So in midst of our wait, belly full of sugar, the toddler decided he needed a nap. This is not advantageous for afternoons. I would NOT have the dreaded 20 Minute Nap ruin my day. So I tried tickling. Teasing. Playing. Finally, I resorted to outright bribery. We walked across the street for a yummy treat.

We indulged in a few donut holes and things went south from there. He wanted more, or a cookie. And then he knocked his hand on the table and started screaming. The older women meeting at a nearby table switched their, “oh, how adorable” looks to the “get him out of here, I cannot hear a thing” looks. So we bailed. It was 12:02. And the consignment store still had its lights off.

I gave up and loaded him in the van. I tried to drown out his crying with a favorite song, to which he began screaming, “I hate this song!” Turn the radio!” By the time I reached our driveway he was full-on meltdown. Tired, sugared yet hungry, and – come to find out – with a splinter under his fingernail (ouch!). “Carry me in!” he wailed.

This, my friends, is why liquor stores should not be open during the day.

The end.

Laura’s Sangria Recipe

AKA: The reason you should keep tequila on hand

(*I had to quadruple this to use the full bottle of wine. Because, book club.)

  • 8 oz. red wine
  • 4 oz. orange juice
  • 4 oz. pineapple juice
  • 4 oz. tequila
  • 2 oz. fresh lime juice

Chop apples, pineapples, oranges, and lemons and let them mingle in the mix. Chill and serve with a “splash of sprite and sugar.”

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In a day’s work

It was a long day. Often, it was a hard day. The youngest is breaking into his Threes, showing us all of his unwillingness to be cooperative, fighting off help and refusing instruction. I realize this is the plight of most parents. The Threes are terrible, and we learn to pour a glass of wine for one another.

Having a Three at home all of the hours of all of the days brings its own challenges. (Mind you, this is not a comparison of “which is harder, managing up your CEO or negotiating cup colors?”) My job, essentially, is to show patience and boundaries, love and direction, to this small human who might be diagnose-able on the DSM 4 if he were scaled as an adult. It’s maddening.  And, really, the only other tally in the Productive Column is the  sorted laundry that has sat in your room for no less than a week.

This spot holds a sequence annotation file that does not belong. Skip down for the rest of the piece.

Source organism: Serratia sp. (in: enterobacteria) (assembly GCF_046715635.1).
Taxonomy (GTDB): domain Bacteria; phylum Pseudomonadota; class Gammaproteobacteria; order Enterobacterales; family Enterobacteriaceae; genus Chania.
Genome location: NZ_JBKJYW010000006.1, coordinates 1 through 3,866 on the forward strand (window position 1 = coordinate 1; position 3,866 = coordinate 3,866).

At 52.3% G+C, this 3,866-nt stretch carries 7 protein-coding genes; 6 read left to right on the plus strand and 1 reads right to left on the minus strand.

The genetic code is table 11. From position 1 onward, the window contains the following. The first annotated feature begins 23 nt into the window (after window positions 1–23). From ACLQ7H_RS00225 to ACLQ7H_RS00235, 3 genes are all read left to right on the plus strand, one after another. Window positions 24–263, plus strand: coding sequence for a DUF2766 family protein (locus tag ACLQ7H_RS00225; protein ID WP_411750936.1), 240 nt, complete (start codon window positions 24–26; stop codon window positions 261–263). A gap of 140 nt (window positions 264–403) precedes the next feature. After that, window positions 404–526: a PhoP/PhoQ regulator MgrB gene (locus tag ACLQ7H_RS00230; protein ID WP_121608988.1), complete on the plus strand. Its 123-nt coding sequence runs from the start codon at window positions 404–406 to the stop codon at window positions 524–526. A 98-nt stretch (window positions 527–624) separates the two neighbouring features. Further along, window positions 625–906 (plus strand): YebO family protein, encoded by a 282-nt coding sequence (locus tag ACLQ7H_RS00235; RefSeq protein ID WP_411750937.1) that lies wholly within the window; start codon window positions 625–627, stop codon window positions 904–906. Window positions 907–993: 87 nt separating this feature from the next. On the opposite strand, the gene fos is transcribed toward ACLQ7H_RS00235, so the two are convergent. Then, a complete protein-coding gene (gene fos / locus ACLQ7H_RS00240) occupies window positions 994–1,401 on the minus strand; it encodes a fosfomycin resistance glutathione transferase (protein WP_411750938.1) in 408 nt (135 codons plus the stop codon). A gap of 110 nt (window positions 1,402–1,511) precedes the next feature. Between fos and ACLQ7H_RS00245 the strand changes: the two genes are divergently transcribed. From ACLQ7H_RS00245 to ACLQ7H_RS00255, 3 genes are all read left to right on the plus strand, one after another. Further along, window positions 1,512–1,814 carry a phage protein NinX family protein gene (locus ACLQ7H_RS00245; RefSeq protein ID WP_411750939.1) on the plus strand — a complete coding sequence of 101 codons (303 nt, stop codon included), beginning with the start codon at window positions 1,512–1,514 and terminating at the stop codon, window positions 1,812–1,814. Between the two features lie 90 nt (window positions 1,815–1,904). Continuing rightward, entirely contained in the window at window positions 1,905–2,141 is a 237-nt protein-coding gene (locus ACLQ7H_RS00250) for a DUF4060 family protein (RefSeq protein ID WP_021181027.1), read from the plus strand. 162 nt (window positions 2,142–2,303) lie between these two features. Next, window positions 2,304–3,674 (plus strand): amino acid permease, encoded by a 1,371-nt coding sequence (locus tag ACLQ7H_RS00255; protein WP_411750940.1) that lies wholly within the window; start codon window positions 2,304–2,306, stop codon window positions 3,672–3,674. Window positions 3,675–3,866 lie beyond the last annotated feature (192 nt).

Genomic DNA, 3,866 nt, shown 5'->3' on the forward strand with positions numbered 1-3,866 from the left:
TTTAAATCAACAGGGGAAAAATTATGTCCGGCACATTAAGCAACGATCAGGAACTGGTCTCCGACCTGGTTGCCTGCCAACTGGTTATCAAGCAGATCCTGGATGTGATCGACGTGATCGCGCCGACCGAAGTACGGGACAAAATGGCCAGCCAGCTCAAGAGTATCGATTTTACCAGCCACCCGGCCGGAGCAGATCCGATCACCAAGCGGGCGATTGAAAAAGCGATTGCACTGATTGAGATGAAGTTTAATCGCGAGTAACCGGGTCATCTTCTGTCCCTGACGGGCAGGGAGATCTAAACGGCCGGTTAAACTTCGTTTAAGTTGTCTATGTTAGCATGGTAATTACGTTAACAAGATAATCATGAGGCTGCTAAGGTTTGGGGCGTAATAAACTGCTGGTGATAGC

But you take the girls on a run. You watch as one of them half-prances through the less-than-one-mile turn-around while the other powers through and rolls her eyes when sister needs to stop and rest. You hear them talk about their strong muscles and how fast their shoes are.

Then, you go out to eat. You drink a margarita on the patio with your family and no one screams or spills. You smile at your husband.

And then you get in the car for a quick trip to your mother’s house. She eases your mind that your children do NOT have head lice. (Let’s not discount the ease of mind this brings.) Your childhood friend who now serves as your household audiologist (what? you don’t have one?) drops off BRAND NEW hearing aids. You sit out on the back porch, watching children tumble and climb and run in the sunshine.

Finally, you come home. You tuck in the children and you sit out on the front porch to watch the sun finish its work. You hear the goats from half a mile down the road. You take in the last sips of your Pinot Noir. And you bask in the blessings.

It’s not perfect, but it’s good. It’s a really, really good life. Far from magazine quality. (Child number 3 has the bite marks to prove it.) But so brilliantly, delightfully good.

There’s nothing wrong with wanting the most from life; planning, dreaming, visioning, wishing, working and trying. As long as you’re not ignoring the beauty sitting right in front of your pretty little nose. Today was a day of that. Seeing the beauty in the struggle.